As of now, more than 50,000 people are using the RodBez app, says Dilkhush. He also claims to have already expanded cab services from Patna city to almost every village of the state in the first phase.
Employment to thousands
Now, he plans to connect cities with cities in the second phase, villages with villages in the third, and other states in the fourth phase.
Dilkhush says that in case his company fails to connect passengers with taxi drivers on time, the team ensures passengers get a cab at the company’s expense.
Recalling one such incident, Ravi says, “One night when I landed at the Patna airport, I tried calling the cab driver multiple times. He was not answering, and it was 2 in the night, so I thought he might have slept. I had to rush home, so I Googled the founder of the app and pinged him.”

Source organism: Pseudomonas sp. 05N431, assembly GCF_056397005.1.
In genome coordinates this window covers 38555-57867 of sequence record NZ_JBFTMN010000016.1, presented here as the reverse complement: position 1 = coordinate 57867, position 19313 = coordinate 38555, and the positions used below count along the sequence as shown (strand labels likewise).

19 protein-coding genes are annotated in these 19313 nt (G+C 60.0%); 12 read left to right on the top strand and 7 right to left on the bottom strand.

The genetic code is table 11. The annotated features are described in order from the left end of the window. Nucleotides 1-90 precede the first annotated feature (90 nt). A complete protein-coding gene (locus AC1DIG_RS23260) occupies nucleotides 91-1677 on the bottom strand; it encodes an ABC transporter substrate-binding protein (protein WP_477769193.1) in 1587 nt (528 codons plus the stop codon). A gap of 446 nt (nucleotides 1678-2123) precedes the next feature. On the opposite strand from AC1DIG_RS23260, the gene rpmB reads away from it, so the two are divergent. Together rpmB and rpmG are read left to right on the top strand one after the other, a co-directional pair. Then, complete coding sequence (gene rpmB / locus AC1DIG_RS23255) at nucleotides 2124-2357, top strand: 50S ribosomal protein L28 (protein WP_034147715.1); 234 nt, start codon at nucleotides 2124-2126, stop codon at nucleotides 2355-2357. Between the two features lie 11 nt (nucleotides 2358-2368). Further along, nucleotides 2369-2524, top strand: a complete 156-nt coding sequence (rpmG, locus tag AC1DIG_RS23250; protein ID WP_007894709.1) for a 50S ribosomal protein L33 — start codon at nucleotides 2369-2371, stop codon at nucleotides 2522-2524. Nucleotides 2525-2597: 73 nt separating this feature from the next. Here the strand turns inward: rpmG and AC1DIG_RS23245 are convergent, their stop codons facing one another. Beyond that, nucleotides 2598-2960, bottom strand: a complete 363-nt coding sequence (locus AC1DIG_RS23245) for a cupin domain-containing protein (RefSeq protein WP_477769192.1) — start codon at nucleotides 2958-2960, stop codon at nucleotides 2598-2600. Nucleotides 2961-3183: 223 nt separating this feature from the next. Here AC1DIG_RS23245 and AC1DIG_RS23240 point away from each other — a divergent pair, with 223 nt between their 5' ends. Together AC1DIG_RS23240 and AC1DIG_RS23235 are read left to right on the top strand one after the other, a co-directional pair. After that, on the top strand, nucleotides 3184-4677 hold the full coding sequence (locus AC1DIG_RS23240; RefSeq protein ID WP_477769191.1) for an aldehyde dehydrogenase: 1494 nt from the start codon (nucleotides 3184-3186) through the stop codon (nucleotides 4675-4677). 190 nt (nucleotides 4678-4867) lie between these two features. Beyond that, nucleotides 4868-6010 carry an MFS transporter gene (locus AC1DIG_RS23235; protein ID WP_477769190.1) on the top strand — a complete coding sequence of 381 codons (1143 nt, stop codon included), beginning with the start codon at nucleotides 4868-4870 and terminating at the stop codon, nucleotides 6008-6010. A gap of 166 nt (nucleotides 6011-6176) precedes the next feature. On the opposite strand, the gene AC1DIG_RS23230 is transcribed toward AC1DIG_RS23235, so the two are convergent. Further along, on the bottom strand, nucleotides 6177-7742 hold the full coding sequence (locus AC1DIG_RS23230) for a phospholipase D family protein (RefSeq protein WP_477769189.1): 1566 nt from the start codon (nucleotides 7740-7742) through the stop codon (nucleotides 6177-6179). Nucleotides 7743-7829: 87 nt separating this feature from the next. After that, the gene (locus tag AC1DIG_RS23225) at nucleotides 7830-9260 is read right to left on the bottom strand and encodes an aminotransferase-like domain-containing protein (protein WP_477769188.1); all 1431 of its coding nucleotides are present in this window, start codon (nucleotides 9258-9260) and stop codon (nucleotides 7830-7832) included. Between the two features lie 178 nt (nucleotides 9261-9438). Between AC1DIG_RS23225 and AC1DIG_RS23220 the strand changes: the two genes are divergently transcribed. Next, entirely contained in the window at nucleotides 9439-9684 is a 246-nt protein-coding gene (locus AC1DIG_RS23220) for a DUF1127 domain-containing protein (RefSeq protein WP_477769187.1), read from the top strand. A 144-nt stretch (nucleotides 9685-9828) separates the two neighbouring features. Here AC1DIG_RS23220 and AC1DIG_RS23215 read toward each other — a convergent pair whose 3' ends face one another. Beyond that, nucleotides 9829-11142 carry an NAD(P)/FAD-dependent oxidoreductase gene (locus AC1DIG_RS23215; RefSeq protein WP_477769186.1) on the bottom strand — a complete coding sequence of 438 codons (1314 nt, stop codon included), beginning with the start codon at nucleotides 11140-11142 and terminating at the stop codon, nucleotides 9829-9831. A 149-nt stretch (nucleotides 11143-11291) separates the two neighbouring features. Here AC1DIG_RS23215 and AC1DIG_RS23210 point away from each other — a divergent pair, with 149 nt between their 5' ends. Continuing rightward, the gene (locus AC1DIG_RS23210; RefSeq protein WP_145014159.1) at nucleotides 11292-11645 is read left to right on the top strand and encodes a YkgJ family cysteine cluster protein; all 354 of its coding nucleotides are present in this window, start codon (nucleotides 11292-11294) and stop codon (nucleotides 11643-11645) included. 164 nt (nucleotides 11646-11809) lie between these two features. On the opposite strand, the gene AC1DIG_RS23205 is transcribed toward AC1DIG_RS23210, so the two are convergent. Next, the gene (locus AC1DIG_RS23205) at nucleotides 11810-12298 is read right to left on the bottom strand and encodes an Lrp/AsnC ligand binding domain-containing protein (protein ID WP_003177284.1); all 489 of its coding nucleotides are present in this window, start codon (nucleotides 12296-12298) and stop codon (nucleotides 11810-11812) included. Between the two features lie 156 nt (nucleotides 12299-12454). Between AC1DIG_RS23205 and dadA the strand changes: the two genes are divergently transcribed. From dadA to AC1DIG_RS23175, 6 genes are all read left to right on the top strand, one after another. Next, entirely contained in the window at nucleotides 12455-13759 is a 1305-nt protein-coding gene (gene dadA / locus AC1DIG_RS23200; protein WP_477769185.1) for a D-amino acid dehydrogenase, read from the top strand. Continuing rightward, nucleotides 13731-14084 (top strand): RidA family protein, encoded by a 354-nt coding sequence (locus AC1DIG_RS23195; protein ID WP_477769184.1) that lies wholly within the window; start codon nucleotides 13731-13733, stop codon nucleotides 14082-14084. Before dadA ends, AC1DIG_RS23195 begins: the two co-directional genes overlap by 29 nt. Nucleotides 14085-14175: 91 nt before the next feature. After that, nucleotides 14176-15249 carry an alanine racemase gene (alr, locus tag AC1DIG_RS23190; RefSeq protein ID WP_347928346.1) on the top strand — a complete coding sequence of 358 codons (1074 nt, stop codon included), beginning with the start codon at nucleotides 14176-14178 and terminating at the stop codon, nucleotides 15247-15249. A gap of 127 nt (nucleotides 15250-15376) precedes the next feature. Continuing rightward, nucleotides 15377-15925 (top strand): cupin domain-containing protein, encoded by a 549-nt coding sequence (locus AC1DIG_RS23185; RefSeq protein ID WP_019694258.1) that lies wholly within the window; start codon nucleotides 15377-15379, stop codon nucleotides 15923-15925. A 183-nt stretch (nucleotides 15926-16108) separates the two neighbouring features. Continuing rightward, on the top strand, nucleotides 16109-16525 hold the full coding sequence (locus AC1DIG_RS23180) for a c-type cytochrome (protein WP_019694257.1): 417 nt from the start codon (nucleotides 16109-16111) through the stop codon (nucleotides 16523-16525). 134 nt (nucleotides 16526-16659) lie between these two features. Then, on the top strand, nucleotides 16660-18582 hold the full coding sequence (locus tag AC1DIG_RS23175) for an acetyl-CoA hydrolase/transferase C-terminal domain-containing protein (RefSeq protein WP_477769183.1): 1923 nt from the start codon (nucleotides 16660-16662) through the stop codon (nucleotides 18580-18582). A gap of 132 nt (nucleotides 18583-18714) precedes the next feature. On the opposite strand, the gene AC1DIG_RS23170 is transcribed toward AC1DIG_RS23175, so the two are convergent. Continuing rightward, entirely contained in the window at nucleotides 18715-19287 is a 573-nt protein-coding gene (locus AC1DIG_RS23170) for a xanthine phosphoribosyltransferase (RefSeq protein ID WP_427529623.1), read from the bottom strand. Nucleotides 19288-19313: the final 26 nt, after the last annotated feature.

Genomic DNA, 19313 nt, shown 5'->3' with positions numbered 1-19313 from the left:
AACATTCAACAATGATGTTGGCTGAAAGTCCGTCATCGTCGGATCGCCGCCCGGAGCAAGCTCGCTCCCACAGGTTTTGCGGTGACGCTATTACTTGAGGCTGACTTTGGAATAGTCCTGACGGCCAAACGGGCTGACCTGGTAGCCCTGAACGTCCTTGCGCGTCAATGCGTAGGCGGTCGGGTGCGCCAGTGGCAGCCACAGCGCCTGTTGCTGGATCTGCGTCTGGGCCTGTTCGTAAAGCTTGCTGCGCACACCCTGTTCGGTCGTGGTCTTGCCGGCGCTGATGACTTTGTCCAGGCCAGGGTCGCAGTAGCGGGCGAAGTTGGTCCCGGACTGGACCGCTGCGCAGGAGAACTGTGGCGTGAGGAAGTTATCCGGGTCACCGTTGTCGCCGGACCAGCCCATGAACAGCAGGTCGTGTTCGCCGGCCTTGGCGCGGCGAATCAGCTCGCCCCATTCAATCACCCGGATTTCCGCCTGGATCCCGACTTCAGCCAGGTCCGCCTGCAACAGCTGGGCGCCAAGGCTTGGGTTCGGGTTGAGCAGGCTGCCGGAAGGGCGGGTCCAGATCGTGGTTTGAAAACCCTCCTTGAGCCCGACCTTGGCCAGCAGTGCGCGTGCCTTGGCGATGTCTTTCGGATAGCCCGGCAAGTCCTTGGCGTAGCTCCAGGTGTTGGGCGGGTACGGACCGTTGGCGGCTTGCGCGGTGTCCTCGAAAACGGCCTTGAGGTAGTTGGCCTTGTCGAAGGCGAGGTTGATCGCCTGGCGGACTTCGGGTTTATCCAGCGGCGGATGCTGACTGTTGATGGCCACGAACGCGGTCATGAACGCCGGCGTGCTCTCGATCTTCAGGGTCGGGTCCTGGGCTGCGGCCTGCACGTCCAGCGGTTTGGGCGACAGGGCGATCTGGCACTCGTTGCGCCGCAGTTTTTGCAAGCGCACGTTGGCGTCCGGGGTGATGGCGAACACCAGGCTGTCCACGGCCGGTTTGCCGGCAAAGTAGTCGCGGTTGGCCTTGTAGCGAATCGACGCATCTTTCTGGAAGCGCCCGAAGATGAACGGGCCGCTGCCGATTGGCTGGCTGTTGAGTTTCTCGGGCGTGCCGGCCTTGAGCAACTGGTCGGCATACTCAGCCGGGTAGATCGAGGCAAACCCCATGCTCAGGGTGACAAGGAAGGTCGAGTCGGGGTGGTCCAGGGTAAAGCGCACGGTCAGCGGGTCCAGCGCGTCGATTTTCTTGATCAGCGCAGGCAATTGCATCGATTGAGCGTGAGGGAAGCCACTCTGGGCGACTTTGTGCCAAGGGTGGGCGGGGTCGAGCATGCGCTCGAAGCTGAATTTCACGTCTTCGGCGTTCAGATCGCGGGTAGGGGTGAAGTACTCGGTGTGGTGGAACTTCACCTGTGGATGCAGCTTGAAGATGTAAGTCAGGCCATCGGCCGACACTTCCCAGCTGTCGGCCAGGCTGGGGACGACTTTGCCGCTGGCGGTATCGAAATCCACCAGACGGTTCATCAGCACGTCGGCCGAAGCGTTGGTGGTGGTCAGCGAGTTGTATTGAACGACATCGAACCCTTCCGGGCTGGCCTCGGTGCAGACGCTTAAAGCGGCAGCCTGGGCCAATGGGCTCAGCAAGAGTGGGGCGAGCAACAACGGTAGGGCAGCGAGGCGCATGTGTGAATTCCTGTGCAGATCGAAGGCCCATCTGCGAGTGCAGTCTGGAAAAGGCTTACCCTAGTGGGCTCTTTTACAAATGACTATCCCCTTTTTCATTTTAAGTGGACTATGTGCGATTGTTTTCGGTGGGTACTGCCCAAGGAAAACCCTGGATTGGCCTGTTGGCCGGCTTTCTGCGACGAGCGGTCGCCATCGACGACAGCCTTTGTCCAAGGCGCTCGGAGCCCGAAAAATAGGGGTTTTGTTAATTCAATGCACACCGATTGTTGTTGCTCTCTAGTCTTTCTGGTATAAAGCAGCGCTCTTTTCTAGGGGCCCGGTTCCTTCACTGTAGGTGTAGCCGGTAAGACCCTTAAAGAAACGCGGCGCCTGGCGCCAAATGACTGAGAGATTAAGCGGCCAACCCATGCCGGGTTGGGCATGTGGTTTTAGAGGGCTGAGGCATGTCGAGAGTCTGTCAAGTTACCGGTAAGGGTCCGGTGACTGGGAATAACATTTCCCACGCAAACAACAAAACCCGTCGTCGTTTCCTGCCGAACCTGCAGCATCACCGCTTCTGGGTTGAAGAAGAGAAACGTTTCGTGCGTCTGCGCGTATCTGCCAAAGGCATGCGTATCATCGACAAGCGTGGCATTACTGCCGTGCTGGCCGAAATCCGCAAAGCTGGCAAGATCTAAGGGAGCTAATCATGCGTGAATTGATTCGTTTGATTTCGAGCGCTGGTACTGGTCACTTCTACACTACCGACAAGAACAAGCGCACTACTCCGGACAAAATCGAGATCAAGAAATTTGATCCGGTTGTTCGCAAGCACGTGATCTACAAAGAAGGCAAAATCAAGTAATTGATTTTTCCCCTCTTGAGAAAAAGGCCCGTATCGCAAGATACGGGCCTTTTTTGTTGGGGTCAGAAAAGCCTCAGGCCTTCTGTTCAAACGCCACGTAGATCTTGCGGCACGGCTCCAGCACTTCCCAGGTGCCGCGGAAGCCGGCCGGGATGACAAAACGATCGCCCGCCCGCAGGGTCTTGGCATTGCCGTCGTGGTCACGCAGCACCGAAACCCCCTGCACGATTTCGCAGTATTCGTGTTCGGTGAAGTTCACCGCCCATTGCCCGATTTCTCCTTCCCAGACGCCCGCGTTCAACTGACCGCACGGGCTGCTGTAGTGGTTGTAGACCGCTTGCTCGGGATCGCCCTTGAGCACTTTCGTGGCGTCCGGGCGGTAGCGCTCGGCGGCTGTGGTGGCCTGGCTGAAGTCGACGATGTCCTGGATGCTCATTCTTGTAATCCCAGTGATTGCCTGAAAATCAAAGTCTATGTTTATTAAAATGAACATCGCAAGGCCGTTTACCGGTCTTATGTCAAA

“He responded within 15 minutes, and himself came in his car to drop me home. I was really touched by this gesture. I did not think that a company’s CEO would come and drop me to a location 100 km away.”
Dilkhush says catering to his users is important, even if he has to incur losses in the process. Last month his company earned sales of Rs 5 lakh, and he aims to earn Rs 12 lakh a month in the following six months.
With his startup, Dilkhush has provided employment to more than 3,500 taxi drivers across the state. Interestingly, the former rickshaw puller has hired graduates from IITs and IIMs to work with him. It is his vision of connecting every village in Bihar with a cab that attracted these graduates and professionals to support his startup, he says.
He believes that, like him, any youth can be an entrepreneur with the right determination and positive attitude. He points out that “In an area like Bihar, children from middle-class backgrounds are encouraged for a government job, while those from a lower-class are encouraged for an officer-worker-level job. I wish that with my example, these children are also encouraged to become entrepreneurs.”
Edited by Divya Sethu